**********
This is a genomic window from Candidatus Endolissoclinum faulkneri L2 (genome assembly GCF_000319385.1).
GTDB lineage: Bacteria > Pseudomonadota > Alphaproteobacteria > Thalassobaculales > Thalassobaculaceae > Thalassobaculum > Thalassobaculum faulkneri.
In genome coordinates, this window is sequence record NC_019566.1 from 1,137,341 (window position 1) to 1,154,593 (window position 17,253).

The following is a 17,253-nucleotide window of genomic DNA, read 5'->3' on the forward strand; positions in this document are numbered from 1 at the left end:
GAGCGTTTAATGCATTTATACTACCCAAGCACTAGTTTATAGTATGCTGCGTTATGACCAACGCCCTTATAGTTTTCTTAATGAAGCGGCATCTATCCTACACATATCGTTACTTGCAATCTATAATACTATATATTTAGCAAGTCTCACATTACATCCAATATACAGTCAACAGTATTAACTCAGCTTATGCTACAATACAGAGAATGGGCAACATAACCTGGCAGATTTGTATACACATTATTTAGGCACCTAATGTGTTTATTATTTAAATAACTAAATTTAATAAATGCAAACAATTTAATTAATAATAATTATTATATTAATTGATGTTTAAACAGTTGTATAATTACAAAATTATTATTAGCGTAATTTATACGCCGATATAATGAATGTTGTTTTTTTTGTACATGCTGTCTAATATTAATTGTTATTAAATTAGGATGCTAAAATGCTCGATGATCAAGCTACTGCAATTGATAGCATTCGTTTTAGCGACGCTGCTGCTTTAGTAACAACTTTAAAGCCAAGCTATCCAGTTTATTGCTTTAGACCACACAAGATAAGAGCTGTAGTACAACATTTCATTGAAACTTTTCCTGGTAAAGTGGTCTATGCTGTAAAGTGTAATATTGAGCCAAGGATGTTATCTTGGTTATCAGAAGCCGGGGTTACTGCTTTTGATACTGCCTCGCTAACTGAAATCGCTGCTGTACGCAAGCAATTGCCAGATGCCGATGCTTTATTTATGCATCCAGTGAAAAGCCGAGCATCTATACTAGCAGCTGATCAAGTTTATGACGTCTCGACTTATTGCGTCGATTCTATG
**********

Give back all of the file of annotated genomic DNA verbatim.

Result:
This is a genomic window from Candidatus Endolissoclinum faulkneri L2 (genome assembly GCF_000319385.1).
GTDB lineage: Bacteria > Pseudomonadota > Alphaproteobacteria > Thalassobaculales > Thalassobaculaceae > Thalassobaculum > Thalassobaculum faulkneri.
In genome coordinates, this window is sequence record NC_019566.1 from 1,137,341 (window position 1) to 1,154,593 (window position 17,253).

The following is a 17,253-nucleotide window of genomic DNA, read 5'->3' on the forward strand; positions in this document are numbered from 1 at the left end:
GAGCGTTTAATGCATTTATACTACCCAAGCACTAGTTTATAGTATGCTGCGTTATGACCAACGCCCTTATAGTTTTCTTAATGAAGCGGCATCTATCCTACACATATCGTTACTTGCAATCTATAATACTATATATTTAGCAAGTCTCACATTACATCCAATATACAGTCAACAGTATTAACTCAGCTTATGCTACAATACAGAGAATGGGCAACATAACCTGGCAGATTTGTATACACATTATTTAGGCACCTAATGTGTTTATTATTTAAATAACTAAATTTAATAAATGCAAACAATTTAATTAATAATAATTATTATATTAATTGATGTTTAAACAGTTGTATAATTACAAAATTATTATTAGCGTAATTTATACGCCGATATAATGAATGTTGTTTTTTTTGTACATGCTGTCTAATATTAATTGTTATTAAATTAGGATGCTAAAATGCTCGATGATCAAGCTACTGCAATTGATAGCATTCGTTTTAGCGACGCTGCTGCTTTAGTAACAACTTTAAAGCCAAGCTATCCAGTTTATTGCTTTAGACCACACAAGATAAGAGCTGTAGTACAACATTTCATTGAAACTTTTCCTGGTAAAGTGGTCTATGCTGTAAAGTGTAATATTGAGCCAAGGATGTTATCTTGGTTATCAGAAGCCGGGGTTACTGCTTTTGATACTGCCTCGCTAACTGAAATCGCTGCTGTACGCAAGCAATTGCCAGATGCCGATGCTTTATTTATGCATCCAGTGAAAAGCCGAGCATCTATACTAGCAGCTGATCAAGTTTATGACGTCTCGACTTATTGCGTCGATTCTATG